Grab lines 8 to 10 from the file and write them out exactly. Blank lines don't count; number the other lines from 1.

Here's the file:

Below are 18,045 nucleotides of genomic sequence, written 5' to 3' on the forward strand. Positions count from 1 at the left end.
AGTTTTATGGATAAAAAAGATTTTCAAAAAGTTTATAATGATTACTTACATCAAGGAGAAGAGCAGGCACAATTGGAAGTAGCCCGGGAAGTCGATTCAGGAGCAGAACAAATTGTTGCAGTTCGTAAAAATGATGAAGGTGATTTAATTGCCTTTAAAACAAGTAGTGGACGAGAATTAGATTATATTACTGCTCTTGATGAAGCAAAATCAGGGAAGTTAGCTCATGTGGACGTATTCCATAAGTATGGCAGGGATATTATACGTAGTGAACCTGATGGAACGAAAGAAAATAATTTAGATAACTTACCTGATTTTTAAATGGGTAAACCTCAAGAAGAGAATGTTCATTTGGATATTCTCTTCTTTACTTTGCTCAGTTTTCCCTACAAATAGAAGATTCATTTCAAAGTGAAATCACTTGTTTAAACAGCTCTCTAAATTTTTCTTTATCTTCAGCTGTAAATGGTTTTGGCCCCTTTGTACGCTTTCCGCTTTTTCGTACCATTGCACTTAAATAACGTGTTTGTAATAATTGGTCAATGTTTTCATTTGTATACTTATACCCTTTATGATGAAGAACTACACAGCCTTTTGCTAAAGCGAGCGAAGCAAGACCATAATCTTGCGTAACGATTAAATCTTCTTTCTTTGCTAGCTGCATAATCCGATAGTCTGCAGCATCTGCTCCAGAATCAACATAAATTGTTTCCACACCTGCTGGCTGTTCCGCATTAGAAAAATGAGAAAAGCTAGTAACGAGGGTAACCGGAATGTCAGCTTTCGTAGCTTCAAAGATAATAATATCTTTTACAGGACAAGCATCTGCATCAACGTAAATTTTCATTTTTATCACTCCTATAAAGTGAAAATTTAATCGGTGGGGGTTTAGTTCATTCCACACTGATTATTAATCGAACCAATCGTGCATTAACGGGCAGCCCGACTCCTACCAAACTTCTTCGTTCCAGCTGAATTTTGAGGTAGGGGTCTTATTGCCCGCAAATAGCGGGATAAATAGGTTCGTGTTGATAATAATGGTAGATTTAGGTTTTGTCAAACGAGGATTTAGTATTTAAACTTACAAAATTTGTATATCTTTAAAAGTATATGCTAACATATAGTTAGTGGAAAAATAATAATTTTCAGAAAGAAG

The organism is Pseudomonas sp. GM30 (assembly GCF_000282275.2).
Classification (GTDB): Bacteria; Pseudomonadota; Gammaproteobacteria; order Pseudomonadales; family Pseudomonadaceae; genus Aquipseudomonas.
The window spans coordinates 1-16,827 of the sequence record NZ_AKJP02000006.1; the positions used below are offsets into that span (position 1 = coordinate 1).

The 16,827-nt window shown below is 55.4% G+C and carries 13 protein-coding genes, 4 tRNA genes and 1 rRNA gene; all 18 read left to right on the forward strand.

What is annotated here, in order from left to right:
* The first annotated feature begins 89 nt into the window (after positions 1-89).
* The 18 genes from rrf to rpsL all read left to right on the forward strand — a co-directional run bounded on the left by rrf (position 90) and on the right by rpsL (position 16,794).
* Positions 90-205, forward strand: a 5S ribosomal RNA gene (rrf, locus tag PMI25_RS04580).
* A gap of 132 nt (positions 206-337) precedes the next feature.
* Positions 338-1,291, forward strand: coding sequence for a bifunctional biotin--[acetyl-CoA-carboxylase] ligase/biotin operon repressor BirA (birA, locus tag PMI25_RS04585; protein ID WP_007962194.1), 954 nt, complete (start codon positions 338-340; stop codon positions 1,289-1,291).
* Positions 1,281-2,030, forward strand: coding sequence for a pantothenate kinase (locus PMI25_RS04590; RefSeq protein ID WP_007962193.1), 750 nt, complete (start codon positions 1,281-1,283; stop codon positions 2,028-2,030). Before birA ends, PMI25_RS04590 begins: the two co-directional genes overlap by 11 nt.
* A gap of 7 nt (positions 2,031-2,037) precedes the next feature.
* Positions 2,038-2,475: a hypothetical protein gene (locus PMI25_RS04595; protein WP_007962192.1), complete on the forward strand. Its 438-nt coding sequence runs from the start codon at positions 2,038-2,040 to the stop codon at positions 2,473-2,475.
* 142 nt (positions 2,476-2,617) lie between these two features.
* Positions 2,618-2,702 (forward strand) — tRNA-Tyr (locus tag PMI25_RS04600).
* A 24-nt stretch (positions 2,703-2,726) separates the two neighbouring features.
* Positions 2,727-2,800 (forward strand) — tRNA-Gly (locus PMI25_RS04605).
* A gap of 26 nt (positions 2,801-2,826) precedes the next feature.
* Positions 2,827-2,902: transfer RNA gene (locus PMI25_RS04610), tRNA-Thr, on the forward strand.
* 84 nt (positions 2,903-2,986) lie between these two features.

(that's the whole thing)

* The first annotated feature begins 89 nt into the window (after positions 1-89).
* The 18 genes from rrf to rpsL all read left to right on the forward strand — a co-directional run bounded on the left by rrf (position 90) and on the right by rpsL (position 16,794).
* Positions 90-205, forward strand: a 5S ribosomal RNA gene (rrf, locus tag PMI25_RS04580).